Growth funds are showing signs of life again, but choosing among the ragged masses is hardly easy.
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For the first time in recent memory, tech-heavy growth funds lapped their tech-light value peers last month, according to fund tracker Lipper. As we've said, for most of us it makes sense to split your stock portfolio evenly between each style because they trade leadership every few years. After all, the recent drubbing wasn't as painful for those who held on to their value funds during the tech mania. You'll be glad you held your growth funds when that style, and the tech sector, get back on their feet.
But with most growth funds having lost a quarter or more of their value over the past year, it might be tough to find some decent choices. Today, the Big Screen sifts the mid- and small-cap growth-fund bins to single out a short list of survivors. It updates our past effort and will be added to our Diversification Tool Box -- a blueprint for a diversified stock-fund portfolio with a list of decent funds in each style.
In each category we yanked out any fund that didn't beat the category average over the past one, three and five years, and those where a new manager took the reins in the past three years. Then we pulled out funds that are closed to new investors and those with above-average expenses and a minimum investment north of $10,000. Finally, we ranked the funds that made our cut by their annualized returns over the past five years.
Let's first check out the mid-cap funds, which focus on stocks with
market caps between $1.4 billion and $8.8 billion.
You might expect to find conservative types on our list, but that's not necessarily the case. At the top of our list you'll find two aggressive funds, the broker-sold
Calamos Growth fund and the no-load
Bridgeway Aggressive Growth fund, which trade rapidly among stocks they dig up using quantitative screens.
John Calamos, lead manager of his eponymous fund since its 1990 launch, and John Montgomery, manager of the Bridgeway fund since its 1994 start, crunch data to find stocks of companies they think are poised for above-average earnings growth and share appreciation. Each fund sports a turnover ratio above 200%, meaning the portfolio changes over twice each year, and each tops more than 70% of its peers over the past one, three and five years, according to Chicago fund researcher Morningstar.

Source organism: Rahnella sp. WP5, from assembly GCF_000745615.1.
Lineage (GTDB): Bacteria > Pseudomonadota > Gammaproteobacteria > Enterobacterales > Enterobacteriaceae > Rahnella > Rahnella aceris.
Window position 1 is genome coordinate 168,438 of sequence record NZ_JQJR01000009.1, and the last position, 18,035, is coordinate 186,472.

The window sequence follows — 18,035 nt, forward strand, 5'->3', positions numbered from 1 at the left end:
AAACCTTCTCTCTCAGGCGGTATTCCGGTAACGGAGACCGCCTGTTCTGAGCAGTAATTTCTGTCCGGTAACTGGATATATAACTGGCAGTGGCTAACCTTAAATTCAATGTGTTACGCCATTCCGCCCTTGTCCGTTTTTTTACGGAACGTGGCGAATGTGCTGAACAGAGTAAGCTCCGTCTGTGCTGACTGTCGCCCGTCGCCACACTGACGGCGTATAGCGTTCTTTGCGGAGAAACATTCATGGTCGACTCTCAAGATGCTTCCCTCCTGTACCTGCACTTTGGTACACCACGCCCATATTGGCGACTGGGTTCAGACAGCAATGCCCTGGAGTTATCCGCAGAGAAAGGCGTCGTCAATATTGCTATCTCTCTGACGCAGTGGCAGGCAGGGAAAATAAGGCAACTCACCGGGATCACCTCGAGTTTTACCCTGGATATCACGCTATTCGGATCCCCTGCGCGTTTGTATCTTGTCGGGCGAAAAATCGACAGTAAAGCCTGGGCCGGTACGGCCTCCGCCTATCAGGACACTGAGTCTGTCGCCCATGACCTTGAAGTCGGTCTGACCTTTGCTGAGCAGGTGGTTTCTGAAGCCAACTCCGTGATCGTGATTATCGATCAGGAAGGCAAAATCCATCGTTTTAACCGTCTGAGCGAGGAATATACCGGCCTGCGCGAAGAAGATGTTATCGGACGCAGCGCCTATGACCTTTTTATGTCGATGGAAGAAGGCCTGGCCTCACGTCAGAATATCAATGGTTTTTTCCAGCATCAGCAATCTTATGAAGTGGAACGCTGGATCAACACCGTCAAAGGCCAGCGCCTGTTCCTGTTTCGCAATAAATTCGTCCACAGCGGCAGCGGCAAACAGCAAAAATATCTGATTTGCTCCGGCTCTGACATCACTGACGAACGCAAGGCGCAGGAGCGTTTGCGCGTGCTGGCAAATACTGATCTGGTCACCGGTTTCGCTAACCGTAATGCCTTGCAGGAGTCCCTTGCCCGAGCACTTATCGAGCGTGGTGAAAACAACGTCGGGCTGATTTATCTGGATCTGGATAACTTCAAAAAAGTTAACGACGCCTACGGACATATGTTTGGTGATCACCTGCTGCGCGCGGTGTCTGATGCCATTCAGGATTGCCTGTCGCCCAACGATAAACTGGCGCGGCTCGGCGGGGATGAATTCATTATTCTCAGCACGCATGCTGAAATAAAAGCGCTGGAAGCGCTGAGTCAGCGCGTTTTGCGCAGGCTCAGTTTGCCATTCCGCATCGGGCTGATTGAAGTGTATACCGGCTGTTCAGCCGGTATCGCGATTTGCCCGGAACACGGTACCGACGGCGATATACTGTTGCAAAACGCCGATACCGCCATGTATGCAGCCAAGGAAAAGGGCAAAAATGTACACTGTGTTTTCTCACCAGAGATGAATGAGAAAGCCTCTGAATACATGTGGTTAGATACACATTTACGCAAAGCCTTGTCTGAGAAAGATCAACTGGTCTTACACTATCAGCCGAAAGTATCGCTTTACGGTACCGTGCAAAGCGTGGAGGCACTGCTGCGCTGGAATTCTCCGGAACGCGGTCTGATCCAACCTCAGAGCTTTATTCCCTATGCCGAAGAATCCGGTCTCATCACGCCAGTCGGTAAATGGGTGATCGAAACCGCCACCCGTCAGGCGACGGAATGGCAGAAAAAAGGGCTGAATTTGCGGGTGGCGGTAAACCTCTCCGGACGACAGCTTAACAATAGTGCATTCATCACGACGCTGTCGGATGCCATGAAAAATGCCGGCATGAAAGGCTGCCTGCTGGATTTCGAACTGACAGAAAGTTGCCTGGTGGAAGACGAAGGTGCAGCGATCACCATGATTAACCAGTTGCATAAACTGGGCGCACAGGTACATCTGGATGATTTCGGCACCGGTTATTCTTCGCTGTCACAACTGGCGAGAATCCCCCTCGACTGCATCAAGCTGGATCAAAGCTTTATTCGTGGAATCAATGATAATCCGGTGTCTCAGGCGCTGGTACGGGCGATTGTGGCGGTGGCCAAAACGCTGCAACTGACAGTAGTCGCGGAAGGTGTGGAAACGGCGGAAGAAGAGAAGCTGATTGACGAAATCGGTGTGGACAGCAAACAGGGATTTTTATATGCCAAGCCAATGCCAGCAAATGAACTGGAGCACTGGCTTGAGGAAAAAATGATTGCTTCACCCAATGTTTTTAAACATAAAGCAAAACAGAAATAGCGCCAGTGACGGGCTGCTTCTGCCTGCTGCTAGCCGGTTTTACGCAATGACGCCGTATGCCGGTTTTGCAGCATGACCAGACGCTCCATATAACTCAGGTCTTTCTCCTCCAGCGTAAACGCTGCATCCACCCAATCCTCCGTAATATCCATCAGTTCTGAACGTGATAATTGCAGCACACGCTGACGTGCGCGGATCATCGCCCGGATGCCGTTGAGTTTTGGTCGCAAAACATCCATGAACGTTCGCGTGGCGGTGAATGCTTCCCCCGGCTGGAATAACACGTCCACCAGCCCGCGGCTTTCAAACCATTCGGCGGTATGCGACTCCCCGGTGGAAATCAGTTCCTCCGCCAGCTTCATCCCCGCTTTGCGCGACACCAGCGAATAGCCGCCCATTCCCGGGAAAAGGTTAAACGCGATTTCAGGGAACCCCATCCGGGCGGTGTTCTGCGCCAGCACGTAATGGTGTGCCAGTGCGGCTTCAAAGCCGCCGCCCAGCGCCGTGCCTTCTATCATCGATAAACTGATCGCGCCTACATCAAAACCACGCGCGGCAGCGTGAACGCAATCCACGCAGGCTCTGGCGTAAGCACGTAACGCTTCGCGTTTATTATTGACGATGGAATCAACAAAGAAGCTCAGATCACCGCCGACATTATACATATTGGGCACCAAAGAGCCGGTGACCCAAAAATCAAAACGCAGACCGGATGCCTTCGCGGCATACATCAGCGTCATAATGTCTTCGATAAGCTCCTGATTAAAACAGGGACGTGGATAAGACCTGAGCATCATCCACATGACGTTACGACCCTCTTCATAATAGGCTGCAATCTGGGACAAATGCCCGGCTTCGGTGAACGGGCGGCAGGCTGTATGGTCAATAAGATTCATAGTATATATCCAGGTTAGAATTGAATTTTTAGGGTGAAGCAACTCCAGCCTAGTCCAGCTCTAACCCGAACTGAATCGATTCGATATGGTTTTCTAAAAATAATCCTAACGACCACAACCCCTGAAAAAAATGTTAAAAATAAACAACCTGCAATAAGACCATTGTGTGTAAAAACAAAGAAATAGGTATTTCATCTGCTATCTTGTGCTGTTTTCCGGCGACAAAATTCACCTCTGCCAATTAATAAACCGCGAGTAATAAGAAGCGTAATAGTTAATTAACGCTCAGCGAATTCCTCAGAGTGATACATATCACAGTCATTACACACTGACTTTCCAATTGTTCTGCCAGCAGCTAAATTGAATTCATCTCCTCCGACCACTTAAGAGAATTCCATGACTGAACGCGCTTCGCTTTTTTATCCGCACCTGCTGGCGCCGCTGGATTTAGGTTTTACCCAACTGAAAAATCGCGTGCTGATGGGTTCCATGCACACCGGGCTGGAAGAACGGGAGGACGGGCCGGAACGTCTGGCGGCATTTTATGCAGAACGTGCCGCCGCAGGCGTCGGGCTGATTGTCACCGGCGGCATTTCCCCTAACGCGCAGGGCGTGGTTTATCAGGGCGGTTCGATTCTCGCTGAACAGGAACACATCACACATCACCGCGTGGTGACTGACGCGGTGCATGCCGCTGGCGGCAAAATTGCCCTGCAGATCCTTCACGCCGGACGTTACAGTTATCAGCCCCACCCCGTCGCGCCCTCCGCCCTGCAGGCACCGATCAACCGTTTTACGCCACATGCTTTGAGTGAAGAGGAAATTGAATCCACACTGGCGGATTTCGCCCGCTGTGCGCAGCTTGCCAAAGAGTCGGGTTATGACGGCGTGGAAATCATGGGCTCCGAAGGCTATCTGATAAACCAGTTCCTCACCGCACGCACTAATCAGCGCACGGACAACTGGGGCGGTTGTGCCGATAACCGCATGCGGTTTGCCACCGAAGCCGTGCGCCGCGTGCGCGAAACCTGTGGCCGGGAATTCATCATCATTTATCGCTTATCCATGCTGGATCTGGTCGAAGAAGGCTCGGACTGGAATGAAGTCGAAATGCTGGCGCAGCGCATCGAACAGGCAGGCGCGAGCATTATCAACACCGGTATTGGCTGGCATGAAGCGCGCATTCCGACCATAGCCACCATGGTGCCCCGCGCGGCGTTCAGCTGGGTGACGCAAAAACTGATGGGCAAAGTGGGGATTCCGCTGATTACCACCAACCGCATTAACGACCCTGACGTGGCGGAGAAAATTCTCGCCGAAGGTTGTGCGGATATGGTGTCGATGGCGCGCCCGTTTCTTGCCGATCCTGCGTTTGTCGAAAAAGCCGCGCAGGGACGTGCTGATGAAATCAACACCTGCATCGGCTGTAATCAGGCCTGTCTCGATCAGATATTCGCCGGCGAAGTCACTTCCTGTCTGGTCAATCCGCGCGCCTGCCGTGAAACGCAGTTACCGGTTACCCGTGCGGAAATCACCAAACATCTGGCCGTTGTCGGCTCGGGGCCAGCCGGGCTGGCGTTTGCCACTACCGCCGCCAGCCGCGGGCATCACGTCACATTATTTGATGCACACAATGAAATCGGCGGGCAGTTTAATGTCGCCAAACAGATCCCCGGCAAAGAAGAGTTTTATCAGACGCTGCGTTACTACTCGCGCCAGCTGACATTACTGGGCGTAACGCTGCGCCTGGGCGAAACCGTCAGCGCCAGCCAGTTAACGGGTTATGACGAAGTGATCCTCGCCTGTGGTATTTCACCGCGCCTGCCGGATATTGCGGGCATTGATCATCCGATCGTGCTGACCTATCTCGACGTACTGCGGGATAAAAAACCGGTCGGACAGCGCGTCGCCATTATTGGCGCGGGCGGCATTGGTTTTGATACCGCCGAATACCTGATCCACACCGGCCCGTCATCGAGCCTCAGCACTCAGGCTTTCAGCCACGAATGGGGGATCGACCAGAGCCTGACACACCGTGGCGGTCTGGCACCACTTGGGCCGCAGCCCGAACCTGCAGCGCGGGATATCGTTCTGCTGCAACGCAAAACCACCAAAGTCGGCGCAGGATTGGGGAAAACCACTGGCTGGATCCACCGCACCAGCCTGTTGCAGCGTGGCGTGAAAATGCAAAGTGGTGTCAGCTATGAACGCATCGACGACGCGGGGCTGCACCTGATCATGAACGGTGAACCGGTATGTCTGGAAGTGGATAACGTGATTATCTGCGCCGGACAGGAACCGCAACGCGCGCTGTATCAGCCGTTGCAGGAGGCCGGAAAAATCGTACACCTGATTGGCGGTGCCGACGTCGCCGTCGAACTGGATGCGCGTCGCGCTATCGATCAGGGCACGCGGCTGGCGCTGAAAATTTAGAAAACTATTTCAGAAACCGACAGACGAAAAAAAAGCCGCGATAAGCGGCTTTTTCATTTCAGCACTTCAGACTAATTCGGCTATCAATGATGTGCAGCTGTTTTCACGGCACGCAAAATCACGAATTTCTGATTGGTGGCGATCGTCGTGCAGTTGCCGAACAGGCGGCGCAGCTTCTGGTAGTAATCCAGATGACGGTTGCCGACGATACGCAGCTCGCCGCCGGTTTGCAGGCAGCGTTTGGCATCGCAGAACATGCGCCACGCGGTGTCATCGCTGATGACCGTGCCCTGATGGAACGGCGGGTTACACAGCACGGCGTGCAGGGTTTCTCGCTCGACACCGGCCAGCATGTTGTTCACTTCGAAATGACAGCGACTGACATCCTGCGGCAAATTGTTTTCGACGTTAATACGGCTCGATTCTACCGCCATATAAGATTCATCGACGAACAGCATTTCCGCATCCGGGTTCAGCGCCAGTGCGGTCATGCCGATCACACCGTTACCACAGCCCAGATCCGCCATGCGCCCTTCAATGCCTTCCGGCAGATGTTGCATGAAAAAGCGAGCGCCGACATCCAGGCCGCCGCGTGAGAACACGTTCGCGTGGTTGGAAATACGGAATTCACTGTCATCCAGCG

The Bridgeway fund, a member of our
Ima Winner Fund Club, might be a more mainstream choice because Montgomery, a former MIT research engineer, uses multiple models and styles, leading to a more diversified portfolio. Despite their furious pace and the tumult of the past five years, the Calamos fund has topped its average peer in each of the past five years and Bridgeway has done it four times.
A lower-octane choice that should suit most tastes is the no-load
T. Rowe Price Mid-Cap Growth fund. Manager Brian Berghuis, who has called the shots since the fund's 1992 start, looks for companies with fast earnings growth, but keeps an eye on valuations and avoids big sector bets too. By steering clear of the most pricey shares, he's positioned the fund for growth, without suffering too badly in tough times. The fund, which beats the S&P 500 over the past one, three and five years, has topped the category average in all but one calendar year since its launch.
Now let's check the small-cap funds that made our cut.
While these are all intriguing funds, a couple stand out for their consistent outperformance: the
Wasatch Small Cap Growth fund and the
Liberty Acorn fund.
Jeff Cardon has worked on the Wasatch fund since 1986. The Salt Lake City-based Wasatch fund focuses mainly on small-cap investing. Cardon shops for companies with a market cap of $1 billion or less that are also growing earnings at a 20% clip. That's led him to have about half the fund in health care and tech stocks, and solid returns. The no-load fund tops the
and at least 90% of its peers over the past one, three, five and 10 years.
The Acorn fund was bought by Liberty financial last year, and now FleetBoston Financial is buying Liberty. The bad news is that new investors will have to pay a sales charge to buy shares, but the good news is that co-managers Chuck McQuaid and Ralph Wanger have both signed contracts to stay on for at least five years. Wanger has run the fund since its 1970 launch, and McQuaid joined him as a co-manager six years ago. The pair take a price-conscious approach and spread the fund among more than 250 stocks to keep volatility low.
While the fund probably won't top the charts in a tech-led rally, its conservative approach sparkles now. It tops the S&P 500 and at least 75% of its peers over the past one, three, five and 10 years, according to Morningstar.
In addition to the other funds on our list, you might also want to check out the no-load
Managers Special Equity fund. The fund spreads its money among four small-cap specialists, each using a different style. Because the fund blends value and growth styles, it can be a steady performer no matter which approach has the wind at its back. The fund didn't make our cut because its manager tenure field is blank in Morningstar's database, but it beats its average peer over the past one, three, five and 10 years.
There you have it -- a menu of mid- and small-cap growth funds that should hold their own when the growth style inevitably rides again -- and when it falls off its horse.
Ian McDonald writes daily for TheStreet.com. In keeping with TSC's editorial policy, he doesn't own or short individual stocks. He also doesn't invest in hedge funds or other private investment partnerships. He invites you to send your feedback to
email@example.com, but he cannot give specific financial advice.